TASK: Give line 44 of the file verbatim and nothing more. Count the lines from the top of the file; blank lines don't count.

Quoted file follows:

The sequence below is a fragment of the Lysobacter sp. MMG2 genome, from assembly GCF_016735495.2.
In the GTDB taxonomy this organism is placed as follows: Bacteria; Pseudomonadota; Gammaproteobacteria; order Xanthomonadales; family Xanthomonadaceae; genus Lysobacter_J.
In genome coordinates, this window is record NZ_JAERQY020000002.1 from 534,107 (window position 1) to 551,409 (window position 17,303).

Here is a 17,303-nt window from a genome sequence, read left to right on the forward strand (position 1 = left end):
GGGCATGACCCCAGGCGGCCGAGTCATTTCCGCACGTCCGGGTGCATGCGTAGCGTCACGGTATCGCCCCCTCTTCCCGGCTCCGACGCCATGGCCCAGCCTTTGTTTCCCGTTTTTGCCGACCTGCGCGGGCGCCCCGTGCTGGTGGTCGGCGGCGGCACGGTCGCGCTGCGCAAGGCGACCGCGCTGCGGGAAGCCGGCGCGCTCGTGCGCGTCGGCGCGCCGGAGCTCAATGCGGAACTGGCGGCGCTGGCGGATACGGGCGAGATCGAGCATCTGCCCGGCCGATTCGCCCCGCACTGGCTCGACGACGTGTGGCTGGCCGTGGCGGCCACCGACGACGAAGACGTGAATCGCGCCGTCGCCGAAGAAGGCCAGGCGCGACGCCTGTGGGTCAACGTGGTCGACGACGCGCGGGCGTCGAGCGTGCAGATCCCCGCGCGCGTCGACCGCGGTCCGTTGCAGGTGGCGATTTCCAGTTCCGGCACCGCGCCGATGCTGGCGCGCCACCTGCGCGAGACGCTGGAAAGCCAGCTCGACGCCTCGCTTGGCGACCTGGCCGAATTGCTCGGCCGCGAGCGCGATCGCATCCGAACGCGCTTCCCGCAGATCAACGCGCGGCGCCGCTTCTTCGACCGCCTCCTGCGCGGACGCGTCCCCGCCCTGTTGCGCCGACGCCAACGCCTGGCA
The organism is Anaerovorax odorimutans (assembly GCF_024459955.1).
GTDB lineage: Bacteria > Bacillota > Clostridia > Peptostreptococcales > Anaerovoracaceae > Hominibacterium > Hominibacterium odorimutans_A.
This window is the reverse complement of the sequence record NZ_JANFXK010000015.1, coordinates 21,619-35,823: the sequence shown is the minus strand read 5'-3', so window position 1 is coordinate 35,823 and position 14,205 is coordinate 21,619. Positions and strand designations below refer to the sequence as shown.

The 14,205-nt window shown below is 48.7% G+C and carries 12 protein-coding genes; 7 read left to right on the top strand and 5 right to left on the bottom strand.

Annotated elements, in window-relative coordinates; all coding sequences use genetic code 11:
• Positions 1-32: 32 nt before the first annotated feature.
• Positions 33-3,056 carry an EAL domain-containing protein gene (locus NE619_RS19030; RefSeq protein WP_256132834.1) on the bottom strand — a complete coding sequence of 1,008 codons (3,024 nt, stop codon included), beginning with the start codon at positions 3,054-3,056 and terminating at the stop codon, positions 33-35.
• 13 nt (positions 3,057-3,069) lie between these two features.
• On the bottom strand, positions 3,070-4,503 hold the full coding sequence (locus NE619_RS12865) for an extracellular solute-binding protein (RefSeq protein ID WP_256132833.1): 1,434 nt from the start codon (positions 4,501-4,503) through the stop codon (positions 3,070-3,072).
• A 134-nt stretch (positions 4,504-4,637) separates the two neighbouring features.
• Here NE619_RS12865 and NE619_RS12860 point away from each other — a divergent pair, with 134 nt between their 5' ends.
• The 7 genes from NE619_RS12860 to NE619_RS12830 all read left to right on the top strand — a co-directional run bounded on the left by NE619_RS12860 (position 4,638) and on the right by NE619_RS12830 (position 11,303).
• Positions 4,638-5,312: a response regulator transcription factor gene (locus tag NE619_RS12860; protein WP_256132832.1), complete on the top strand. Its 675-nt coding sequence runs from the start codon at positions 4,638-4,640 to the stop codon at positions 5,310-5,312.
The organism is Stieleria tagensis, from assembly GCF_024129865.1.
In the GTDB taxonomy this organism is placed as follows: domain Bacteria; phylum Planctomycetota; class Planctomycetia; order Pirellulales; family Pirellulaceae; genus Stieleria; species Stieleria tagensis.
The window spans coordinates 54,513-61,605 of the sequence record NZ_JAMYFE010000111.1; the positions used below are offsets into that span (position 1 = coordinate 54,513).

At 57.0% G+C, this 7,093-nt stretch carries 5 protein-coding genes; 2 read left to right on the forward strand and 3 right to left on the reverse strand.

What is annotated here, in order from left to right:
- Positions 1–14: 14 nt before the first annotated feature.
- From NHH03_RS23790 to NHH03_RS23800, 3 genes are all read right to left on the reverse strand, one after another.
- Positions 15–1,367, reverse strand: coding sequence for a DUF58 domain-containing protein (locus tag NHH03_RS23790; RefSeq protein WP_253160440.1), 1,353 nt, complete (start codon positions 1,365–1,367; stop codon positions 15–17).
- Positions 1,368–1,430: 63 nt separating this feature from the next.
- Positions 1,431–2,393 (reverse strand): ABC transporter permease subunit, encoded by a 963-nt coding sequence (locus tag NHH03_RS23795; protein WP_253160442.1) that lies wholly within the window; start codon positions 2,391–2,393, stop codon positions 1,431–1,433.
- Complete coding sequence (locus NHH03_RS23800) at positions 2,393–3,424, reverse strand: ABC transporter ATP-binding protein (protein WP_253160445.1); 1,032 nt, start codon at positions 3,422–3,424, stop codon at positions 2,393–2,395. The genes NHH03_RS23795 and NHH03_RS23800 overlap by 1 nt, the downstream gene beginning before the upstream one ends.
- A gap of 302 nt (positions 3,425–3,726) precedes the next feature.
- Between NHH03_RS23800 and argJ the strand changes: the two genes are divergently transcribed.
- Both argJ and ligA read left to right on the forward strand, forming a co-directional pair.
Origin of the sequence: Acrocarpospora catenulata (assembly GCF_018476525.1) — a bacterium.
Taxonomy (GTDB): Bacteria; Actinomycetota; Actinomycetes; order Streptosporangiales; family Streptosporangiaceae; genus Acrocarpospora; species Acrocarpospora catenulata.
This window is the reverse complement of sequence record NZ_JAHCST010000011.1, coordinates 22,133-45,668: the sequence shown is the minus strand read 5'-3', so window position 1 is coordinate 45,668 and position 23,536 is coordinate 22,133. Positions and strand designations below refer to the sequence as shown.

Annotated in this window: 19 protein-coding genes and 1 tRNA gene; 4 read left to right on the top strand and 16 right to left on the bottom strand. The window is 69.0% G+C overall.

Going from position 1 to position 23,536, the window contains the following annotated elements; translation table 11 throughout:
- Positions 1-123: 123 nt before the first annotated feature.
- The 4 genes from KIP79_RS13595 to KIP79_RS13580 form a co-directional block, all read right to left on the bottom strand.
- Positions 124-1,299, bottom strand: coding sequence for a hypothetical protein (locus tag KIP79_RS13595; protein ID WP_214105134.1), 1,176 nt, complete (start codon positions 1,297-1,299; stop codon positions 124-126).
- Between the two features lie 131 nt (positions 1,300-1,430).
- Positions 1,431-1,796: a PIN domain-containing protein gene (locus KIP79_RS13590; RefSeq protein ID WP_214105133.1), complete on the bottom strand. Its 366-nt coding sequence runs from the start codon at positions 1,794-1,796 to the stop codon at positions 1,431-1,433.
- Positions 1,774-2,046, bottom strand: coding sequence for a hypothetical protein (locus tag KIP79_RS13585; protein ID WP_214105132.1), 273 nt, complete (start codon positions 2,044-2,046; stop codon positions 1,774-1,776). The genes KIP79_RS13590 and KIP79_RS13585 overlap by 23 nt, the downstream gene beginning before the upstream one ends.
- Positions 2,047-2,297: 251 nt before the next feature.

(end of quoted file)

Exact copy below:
- Positions 2,047-2,297: 251 nt before the next feature.